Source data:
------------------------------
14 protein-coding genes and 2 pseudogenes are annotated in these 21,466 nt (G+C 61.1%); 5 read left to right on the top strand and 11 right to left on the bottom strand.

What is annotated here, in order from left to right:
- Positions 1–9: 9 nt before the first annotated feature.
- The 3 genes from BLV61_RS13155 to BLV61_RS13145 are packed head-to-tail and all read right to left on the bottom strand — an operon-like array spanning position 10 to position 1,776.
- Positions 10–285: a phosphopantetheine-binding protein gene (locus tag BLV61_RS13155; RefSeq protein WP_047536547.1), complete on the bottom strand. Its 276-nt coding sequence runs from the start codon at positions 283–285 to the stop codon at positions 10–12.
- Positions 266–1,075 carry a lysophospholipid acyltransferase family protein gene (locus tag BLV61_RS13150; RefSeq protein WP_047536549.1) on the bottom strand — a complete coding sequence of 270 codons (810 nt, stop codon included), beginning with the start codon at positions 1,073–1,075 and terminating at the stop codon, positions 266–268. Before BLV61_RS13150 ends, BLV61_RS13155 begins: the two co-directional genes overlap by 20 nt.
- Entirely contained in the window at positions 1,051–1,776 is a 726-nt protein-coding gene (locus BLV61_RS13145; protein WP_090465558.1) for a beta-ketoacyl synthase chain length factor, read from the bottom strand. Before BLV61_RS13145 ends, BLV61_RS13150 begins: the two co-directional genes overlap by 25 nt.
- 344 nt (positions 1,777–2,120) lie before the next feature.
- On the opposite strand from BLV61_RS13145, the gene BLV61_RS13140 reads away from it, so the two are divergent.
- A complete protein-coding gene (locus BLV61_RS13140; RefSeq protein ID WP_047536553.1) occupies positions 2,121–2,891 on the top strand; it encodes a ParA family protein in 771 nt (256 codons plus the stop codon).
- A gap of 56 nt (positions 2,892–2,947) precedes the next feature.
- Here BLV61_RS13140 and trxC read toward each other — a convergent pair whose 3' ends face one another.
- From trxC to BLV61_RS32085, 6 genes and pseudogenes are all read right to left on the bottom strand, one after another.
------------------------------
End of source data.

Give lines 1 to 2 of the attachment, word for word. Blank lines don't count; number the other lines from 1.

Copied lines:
14 protein-coding genes and 2 pseudogenes are annotated in these 21,466 nt (G+C 61.1%); 5 read left to right on the top strand and 11 right to left on the bottom strand.

What is annotated here, in order from left to right: